t) addition of Annex C, French marking translations.
This Standard has been developed in compliance with Standards Council of Canada requirements for National Standards of Canada. It has been published as a National Standard of Canada by CSA Group.
This Standard was approved as an American National Standard by the American National Standards Institute (ANSI) on February 15, 2019.
The requirements of this Standard apply to the following electrical equipment for elevators, escalators, moving walks, dumbwaiters, material lifts, and elevating devices for persons with physical disabilities (platform lifts and stairway chairlifts):
a) motor controllers;
b) motion controllers;
c) operation controllers;
d) operating devices; and
e) all other electrical equipment not listed/certified and labelled/marked according to another product safety standard or code.
The equipment specified in this Standard is intended for installation in accordance with the Canadian Electrical Code, Part I (CSA C22.1) and the National Electrical Code (ANSI/NFPA 70), whichever is applicable.
Note: Controllers (i.e., motion, motor, and operation controllers) are defined in CSA B44 and ASME A17.1.
The electrical equipment covered by this Standard is intended
a) to be connected to supply circuits at a nominal system voltage of 600 V or less;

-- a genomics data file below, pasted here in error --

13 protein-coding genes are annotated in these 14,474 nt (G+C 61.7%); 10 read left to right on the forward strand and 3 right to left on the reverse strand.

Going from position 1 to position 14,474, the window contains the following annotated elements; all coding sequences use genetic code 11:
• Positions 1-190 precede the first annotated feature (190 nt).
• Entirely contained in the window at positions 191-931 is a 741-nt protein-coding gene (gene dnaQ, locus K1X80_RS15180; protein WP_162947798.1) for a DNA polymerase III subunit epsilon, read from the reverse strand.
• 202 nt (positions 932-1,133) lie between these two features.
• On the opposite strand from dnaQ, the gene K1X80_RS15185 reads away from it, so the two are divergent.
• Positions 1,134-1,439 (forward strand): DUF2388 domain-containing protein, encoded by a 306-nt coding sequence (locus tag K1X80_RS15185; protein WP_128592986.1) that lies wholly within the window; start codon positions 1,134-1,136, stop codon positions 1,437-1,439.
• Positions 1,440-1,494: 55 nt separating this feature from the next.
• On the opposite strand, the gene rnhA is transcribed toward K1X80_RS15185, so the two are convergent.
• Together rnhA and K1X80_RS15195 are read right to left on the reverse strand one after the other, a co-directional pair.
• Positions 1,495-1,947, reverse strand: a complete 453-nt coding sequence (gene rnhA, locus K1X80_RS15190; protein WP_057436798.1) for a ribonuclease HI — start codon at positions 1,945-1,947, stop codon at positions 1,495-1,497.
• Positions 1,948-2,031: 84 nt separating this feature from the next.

b) for internal voltages that are not more than 1500 V;
c) for use in non-hazardous locations in accordance with the rules of the applicable electrical codes; and
d) for use in an ambient temperature no greater than 40 °C.
Note: This Standard does not include requirements for equipment intended for use in an ambient temperature above 40 °C. Additional investigation of the equipment will be required when equipment is to be used in ambient temperature above 40 °C.
The object of this Standard is to reduce the risk of injury to persons and damage to property from fire and electrical shock by presenting requirements for the proper design, the good construction, and the high quality of work of the equipment listed in Clause 1.1.
This Standard does not apply to devices that are rated for connection to extra-low-voltage Class 2 supply circuits as defined in the applicable electrical code.
Note: Extra-low-voltage circuits are circuits that have a voltage of not more than 30 V rms or 42.4 V peak.
In this Standard, shall is used to express a requirement, i.e., a provision that the user is obliged to satisfy in order to comply with the standard; should is used to express a recommendation or that which is advised but not required; and may is used to express an option or that which is permissible within the limits of the standard.
Notes accompanying clauses do not include requirements or alternative requirements; the purpose of a note accompanying a clause is to separate from the text explanatory or informative material.
Notes to tables and figures are considered part of the table or figure and may be written as requirements.
Annexes are designated normative (mandatory) or informative (non-mandatory) to define their application.
The values given in SI units are the units of record for the purposes of this Standard. The values given in parentheses are for information and comparison only.